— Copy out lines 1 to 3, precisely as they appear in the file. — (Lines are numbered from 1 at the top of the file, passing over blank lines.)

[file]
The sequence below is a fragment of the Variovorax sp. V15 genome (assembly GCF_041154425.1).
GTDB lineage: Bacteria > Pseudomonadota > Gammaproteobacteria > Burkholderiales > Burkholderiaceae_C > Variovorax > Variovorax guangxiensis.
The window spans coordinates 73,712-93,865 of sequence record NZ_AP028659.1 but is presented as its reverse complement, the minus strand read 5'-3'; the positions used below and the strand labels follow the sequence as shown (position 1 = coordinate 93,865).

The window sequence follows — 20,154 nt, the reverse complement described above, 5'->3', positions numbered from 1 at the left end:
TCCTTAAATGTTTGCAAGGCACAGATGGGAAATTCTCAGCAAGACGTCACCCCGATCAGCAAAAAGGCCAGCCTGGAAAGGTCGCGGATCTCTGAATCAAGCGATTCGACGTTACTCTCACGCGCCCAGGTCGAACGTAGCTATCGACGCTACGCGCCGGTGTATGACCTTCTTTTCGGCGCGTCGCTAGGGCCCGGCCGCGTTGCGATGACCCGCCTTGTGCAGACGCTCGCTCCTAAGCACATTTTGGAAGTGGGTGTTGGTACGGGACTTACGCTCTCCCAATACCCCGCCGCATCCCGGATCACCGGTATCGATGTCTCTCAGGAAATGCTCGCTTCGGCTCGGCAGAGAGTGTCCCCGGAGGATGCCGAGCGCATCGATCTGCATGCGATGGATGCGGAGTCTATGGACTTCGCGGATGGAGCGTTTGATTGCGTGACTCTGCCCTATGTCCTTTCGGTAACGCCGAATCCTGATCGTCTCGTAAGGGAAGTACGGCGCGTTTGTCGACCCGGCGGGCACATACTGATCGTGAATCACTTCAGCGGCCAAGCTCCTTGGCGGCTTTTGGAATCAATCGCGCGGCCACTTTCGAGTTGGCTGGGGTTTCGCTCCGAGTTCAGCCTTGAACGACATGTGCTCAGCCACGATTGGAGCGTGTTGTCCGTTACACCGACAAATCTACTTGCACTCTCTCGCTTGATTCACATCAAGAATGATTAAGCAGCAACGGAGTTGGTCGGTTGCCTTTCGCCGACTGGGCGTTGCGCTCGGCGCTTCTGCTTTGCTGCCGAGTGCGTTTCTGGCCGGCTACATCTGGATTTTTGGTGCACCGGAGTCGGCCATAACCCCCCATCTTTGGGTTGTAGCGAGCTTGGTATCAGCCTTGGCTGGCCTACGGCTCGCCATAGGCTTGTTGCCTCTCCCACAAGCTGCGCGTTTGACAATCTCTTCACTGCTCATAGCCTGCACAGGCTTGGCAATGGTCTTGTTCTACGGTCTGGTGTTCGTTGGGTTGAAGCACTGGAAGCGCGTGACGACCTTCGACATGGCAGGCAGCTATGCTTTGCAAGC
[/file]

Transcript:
The sequence below is a fragment of the Variovorax sp. V15 genome (assembly GCF_041154425.1).
GTDB lineage: Bacteria > Pseudomonadota > Gammaproteobacteria > Burkholderiales > Burkholderiaceae_C > Variovorax > Variovorax guangxiensis.
The window spans coordinates 73,712-93,865 of sequence record NZ_AP028659.1 but is presented as its reverse complement, the minus strand read 5'-3'; the positions used below and the strand labels follow the sequence as shown (position 1 = coordinate 93,865).